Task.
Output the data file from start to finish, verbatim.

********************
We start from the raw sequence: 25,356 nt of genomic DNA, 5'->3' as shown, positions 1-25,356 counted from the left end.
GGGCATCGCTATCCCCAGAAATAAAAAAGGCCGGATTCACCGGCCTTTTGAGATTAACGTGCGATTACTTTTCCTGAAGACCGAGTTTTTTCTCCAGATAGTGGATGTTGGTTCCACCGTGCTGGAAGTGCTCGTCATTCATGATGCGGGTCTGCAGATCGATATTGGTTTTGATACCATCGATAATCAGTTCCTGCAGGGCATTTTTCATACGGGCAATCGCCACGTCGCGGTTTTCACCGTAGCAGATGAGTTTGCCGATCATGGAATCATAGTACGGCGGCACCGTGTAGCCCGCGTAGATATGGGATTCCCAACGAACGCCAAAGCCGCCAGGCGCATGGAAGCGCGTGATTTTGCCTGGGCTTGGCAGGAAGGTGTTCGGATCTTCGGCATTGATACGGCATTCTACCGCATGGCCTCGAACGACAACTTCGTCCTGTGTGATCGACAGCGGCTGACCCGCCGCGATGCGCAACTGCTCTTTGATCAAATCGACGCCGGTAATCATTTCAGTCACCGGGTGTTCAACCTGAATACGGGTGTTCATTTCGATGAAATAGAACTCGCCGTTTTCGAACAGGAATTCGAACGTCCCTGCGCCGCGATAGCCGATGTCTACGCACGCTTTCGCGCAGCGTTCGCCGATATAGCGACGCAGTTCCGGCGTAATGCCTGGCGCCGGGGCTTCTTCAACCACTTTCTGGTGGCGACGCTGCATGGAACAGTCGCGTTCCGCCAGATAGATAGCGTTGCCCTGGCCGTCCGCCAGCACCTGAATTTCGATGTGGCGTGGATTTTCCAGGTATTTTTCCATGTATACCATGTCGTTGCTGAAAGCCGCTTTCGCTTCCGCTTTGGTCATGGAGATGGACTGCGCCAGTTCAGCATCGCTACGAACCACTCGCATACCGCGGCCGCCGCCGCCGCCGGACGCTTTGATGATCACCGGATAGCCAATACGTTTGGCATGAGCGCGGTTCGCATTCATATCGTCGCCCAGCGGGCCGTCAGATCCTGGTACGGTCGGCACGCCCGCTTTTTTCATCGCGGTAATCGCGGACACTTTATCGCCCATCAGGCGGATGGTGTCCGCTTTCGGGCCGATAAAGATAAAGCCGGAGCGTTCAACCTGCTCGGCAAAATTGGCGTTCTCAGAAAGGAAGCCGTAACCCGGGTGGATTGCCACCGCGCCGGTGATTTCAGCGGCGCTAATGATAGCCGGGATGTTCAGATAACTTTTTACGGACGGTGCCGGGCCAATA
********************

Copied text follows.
We start from the raw sequence: 25,356 nt of genomic DNA, 5'->3' as shown, positions 1-25,356 counted from the left end.
GGGCATCGCTATCCCCAGAAATAAAAAAGGCCGGATTCACCGGCCTTTTGAGATTAACGTGCGATTACTTTTCCTGAAGACCGAGTTTTTTCTCCAGATAGTGGATGTTGGTTCCACCGTGCTGGAAGTGCTCGTCATTCATGATGCGGGTCTGCAGATCGATATTGGTTTTGATACCATCGATAATCAGTTCCTGCAGGGCATTTTTCATACGGGCAATCGCCACGTCGCGGTTTTCACCGTAGCAGATGAGTTTGCCGATCATGGAATCATAGTACGGCGGCACCGTGTAGCCCGCGTAGATATGGGATTCCCAACGAACGCCAAAGCCGCCAGGCGCATGGAAGCGCGTGATTTTGCCTGGGCTTGGCAGGAAGGTGTTCGGATCTTCGGCATTGATACGGCATTCTACCGCATGGCCTCGAACGACAACTTCGTCCTGTGTGATCGACAGCGGCTGACCCGCCGCGATGCGCAACTGCTCTTTGATCAAATCGACGCCGGTAATCATTTCAGTCACCGGGTGTTCAACCTGAATACGGGTGTTCATTTCGATGAAATAGAACTCGCCGTTTTCGAACAGGAATTCGAACGTCCCTGCGCCGCGATAGCCGATGTCTACGCACGCTTTCGCGCAGCGTTCGCCGATATAGCGACGCAGTTCCGGCGTAATGCCTGGCGCCGGGGCTTCTTCAACCACTTTCTGGTGGCGACGCTGCATGGAACAGTCGCGTTCCGCCAGATAGATAGCGTTGCCCTGGCCGTCCGCCAGCACCTGAATTTCGATGTGGCGTGGATTTTCCAGGTATTTTTCCATGTATACCATGTCGTTGCTGAAAGCCGCTTTCGCTTCCGCTTTGGTCATGGAGATGGACTGCGCCAGTTCAGCATCGCTACGAACCACTCGCATACCGCGGCCGCCGCCGCCGCCGGACGCTTTGATGATCACCGGATAGCCAATACGTTTGGCATGAGCGCGGTTCGCATTCATATCGTCGCCCAGCGGGCCGTCAGATCCTGGTACGGTCGGCACGCCCGCTTTTTTCATCGCGGTAATCGCGGACACTTTATCGCCCATCAGGCGGATGGTGTCCGCTTTCGGGCCGATAAAGATAAAGCCGGAGCGTTCAACCTGCTCGGCAAAATTGGCGTTCTCAGAAAGGAAGCCGTAACCCGGGTGGATTGCCACCGCGCCGGTGATTTCAGCGGCGCTAATGATAGCCGGGATGTTCAGATAACTTTTTACGGACGGTGCCGGGCCAATA